Hepatitis B

Sexually Transmitted Disease


What is Hepatitis B?

yellow staining of the sclera of the eye in diseases of the liver, cirrhosis, hepatitis, bilirubin

Hepatitis B is a highly contagious virus that attacks the liver. In the mildest case, you may never know you have it, and it may be gone in six months. But some people become carriers for the rest of their lives, infecting others they care about. Others go on to have chronic liver disease.
If you become a carrier, you may develop cirrhosis, a disease that scars the liver, or liver cancer. Your chances of getting liver cancer are up to 300 times higher if you are a hepatitis B carrier.

Why Worry About Hepatitis B When There is AIDS?

If you have unsafe sex, you are putting yourself at risk for hepatitis B, HIV, and all other sexually transmitted diseases (STDs). And because hepatitis B is 100 times more infectious than HIV, your chances of getting hepatitis B from each unsafe sex act is greater. Hepatitis B has no cure, but there is a vaccine to prevent infection.

How Common is Hepatitis B?

The Centers for Disease Control and Prevention (CDC) estimates that each year about 240,000 Americans get hepatitis B. One out of 20 people in this country will get hepatitis B at some time during their life.

Who Gets Hepatitis B?

Anyone can get hepatitis B, but your risk is increased if you:
are sexually active
have unsafe sex
have more than one sex partner
have another STD
share needles (works)
work in health care
live with someone who has hepatitis B
are a native of or spend time in areas where hepatitis B is widespread. These areas include Alaska, the Pacific Islands, Africa, Asia, parts of the Middle East, and the Amazon region of South America.

How Do You Get Hepatitis B?

You can get hepatitis B from having unsafe sex or from contact with infected blood or body fluids.
From Sex:
Hepatitis B is found in infected semen, vaginal fluids, and saliva. You can get hepatitis B from vaginal, oral, or anal sex.
If your partner has hepatitis B, you may get it also. Having intercourse without a condom or oral sex without a moisture barrier increases your risk. If you have had more than one partner, you have a greater chance of getting infected.

From Blood:
You may get hepatitis B if you are exposed to an infected person’s blood. The virus can get into the body through cuts, open sores, or other moist openings like the mouth or the vagina. Though very rare in the U.S., it is possible to get the virus through transfusions of infected blood or blood products.
You can get hepatitis B by sharing personal items such as razors or toothbrushes. You can also get it by sharing any type of needle, including needles for steroid shots, tattooing, or ear piercing.

What are the Symptoms?

Many people with hepatitis B have no symptoms. They don’t know they have it unless they get a blood test. But even with no symptoms, they can still become carriers.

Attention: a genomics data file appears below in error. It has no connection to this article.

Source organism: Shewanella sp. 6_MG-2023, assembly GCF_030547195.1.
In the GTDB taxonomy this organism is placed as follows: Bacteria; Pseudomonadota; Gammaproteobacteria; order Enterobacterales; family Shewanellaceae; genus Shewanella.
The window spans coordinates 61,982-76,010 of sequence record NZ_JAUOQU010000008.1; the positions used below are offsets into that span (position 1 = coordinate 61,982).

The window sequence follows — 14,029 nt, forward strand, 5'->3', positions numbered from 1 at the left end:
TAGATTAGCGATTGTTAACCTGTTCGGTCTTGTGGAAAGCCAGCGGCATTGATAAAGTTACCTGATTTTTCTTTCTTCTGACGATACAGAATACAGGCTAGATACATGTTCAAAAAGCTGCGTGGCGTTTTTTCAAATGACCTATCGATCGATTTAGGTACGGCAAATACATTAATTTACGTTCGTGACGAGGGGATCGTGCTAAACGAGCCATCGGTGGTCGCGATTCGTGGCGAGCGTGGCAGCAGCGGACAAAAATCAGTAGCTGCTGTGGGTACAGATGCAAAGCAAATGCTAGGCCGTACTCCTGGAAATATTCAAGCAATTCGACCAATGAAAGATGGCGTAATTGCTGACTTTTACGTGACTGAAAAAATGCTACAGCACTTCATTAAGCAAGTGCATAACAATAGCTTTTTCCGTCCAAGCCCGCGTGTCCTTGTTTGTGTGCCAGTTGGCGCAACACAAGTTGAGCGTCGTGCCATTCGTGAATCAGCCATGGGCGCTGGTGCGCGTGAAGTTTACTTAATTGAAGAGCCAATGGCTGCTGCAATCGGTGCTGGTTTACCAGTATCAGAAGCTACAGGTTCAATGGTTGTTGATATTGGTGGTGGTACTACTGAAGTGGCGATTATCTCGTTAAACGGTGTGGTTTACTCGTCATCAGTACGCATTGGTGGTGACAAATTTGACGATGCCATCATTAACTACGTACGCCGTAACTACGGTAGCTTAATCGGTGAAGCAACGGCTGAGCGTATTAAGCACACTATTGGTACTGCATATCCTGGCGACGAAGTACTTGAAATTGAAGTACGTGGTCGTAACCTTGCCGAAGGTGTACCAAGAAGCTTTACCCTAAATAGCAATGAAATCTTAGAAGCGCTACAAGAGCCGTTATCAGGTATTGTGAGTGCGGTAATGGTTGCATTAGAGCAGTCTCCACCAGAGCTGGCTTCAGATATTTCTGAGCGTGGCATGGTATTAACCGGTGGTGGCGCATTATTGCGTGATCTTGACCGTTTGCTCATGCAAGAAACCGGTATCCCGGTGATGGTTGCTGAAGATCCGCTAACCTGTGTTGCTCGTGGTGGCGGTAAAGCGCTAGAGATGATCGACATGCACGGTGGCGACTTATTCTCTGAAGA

Some infected people have jaundice, which causes the skin and eyes to become yellow. Others become very sick and cannot work for weeks or months.

Symptoms of hepatitis B may be like those of a stomach virus. See your health care provider if you are very tired, have nausea, dark urine (pee), and/or yellowing of the eyes and skin. Your health care provider may give you a test to see whether you have hepatitis B.

What is the Treatment?

At this time there is no cure. The only treatment for hepatitis B is rest, with a high protein diet to repair damaged cells and a high carbohydrate diet to protect the liver.
Your health care provider may recommend a shot for you if your sex partner or a member of your household has hepatitis B. This shot will be followed immediately with a series of three hepatitis B vaccinations.

What If I’m Pregnant?

If you have hepatitis B and become pregnant, your baby may get the virus. Talk to your doctor about being tested to protect yourself and the baby. Have the baby vaccinated immediately after it’s born.
If you are not infected with hepatitis B, it’s important to get vaccinated to protect yourself and your future children.

How Can I Protect Myself?

Get vaccinated. The hepatitis B vaccine can protect you. It is safe and effective.
If you have sex, reduce your risk–use condoms for intercourse or oral sex on a man. Use a moisture barrier such as household plastic wrap or SheerGlyde Dams(TM) for oral sex on a woman. Condoms and moisture barriers help protect you from many STDs, not just hepatitis B.

Should I Get Vaccinated?

Liver with Hepatitis B infection highlighted inside human body and close-up view of Hepatitis B Viruses, medical concept, 3D illustration

Yes. The CDC and other public health officials recommend vaccination for infants and young adults. Young adults need to protect themselves before they become sexually active and before they are exposed to hepatitis B–before it is too late.

What is the Vaccination Like, and What are the Risks?

The vaccine is given in the arm, in three doses. It is important to get all three shots for full protection against hepatitis B.
As with most shots, your arm may be sore for a day, and mild side effects such as fever and headache are rare. More serious side effects are very rare. You cannot get hepatitis B or any other disease from the vaccine.

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